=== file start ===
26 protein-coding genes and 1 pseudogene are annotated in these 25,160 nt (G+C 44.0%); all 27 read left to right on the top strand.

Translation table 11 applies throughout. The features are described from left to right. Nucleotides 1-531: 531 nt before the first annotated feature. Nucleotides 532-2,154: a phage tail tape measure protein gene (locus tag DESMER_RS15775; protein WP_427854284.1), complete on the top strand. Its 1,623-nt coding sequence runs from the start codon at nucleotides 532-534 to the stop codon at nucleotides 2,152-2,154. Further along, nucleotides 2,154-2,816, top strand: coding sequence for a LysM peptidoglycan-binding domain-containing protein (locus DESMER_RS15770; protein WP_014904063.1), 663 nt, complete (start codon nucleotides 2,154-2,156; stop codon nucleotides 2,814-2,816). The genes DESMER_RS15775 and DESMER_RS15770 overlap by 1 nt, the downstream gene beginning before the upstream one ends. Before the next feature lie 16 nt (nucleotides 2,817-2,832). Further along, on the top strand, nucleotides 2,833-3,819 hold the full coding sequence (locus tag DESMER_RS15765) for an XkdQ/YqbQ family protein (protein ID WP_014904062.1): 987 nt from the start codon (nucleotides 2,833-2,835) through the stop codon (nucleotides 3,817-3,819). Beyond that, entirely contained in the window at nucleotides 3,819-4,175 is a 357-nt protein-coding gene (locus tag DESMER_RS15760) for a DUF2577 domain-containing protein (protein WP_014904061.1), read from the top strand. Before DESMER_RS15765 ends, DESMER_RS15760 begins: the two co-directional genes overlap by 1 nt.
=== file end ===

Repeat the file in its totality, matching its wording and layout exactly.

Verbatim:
26 protein-coding genes and 1 pseudogene are annotated in these 25,160 nt (G+C 44.0%); all 27 read left to right on the top strand.

Translation table 11 applies throughout. The features are described from left to right. Nucleotides 1-531: 531 nt before the first annotated feature. Nucleotides 532-2,154: a phage tail tape measure protein gene (locus tag DESMER_RS15775; protein WP_427854284.1), complete on the top strand. Its 1,623-nt coding sequence runs from the start codon at nucleotides 532-534 to the stop codon at nucleotides 2,152-2,154. Further along, nucleotides 2,154-2,816, top strand: coding sequence for a LysM peptidoglycan-binding domain-containing protein (locus DESMER_RS15770; protein WP_014904063.1), 663 nt, complete (start codon nucleotides 2,154-2,156; stop codon nucleotides 2,814-2,816). The genes DESMER_RS15775 and DESMER_RS15770 overlap by 1 nt, the downstream gene beginning before the upstream one ends. Before the next feature lie 16 nt (nucleotides 2,817-2,832). Further along, on the top strand, nucleotides 2,833-3,819 hold the full coding sequence (locus tag DESMER_RS15765) for an XkdQ/YqbQ family protein (protein ID WP_014904062.1): 987 nt from the start codon (nucleotides 2,833-2,835) through the stop codon (nucleotides 3,817-3,819). Beyond that, entirely contained in the window at nucleotides 3,819-4,175 is a 357-nt protein-coding gene (locus tag DESMER_RS15760) for a DUF2577 domain-containing protein (protein WP_014904061.1), read from the top strand. Before DESMER_RS15765 ends, DESMER_RS15760 begins: the two co-directional genes overlap by 1 nt.